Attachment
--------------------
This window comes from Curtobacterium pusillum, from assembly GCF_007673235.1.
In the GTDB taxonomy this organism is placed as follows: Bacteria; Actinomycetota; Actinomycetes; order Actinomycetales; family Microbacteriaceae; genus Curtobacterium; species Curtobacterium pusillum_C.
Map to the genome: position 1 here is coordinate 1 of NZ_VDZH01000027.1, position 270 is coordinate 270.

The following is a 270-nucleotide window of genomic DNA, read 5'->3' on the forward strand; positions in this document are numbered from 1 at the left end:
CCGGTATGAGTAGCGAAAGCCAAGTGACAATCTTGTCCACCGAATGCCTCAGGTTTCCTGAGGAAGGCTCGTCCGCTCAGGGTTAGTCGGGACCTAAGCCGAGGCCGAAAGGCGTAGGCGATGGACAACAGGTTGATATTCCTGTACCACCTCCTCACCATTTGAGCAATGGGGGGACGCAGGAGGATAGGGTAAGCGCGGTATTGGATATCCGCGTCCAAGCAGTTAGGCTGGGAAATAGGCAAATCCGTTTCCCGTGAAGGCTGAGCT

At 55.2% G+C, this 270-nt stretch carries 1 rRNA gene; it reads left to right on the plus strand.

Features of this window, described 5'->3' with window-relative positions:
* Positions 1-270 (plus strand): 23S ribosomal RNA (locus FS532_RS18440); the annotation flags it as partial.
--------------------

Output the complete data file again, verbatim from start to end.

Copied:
This window comes from Curtobacterium pusillum, from assembly GCF_007673235.1.
In the GTDB taxonomy this organism is placed as follows: Bacteria; Actinomycetota; Actinomycetes; order Actinomycetales; family Microbacteriaceae; genus Curtobacterium; species Curtobacterium pusillum_C.
Map to the genome: position 1 here is coordinate 1 of NZ_VDZH01000027.1, position 270 is coordinate 270.

The following is a 270-nucleotide window of genomic DNA, read 5'->3' on the forward strand; positions in this document are numbered from 1 at the left end:
CCGGTATGAGTAGCGAAAGCCAAGTGACAATCTTGTCCACCGAATGCCTCAGGTTTCCTGAGGAAGGCTCGTCCGCTCAGGGTTAGTCGGGACCTAAGCCGAGGCCGAAAGGCGTAGGCGATGGACAACAGGTTGATATTCCTGTACCACCTCCTCACCATTTGAGCAATGGGGGGACGCAGGAGGATAGGGTAAGCGCGGTATTGGATATCCGCGTCCAAGCAGTTAGGCTGGGAAATAGGCAAATCCGTTTCCCGTGAAGGCTGAGCT

At 55.2% G+C, this 270-nt stretch carries 1 rRNA gene; it reads left to right on the plus strand.

Features of this window, described 5'->3' with window-relative positions:
* Positions 1-270 (plus strand): 23S ribosomal RNA (locus FS532_RS18440); the annotation flags it as partial.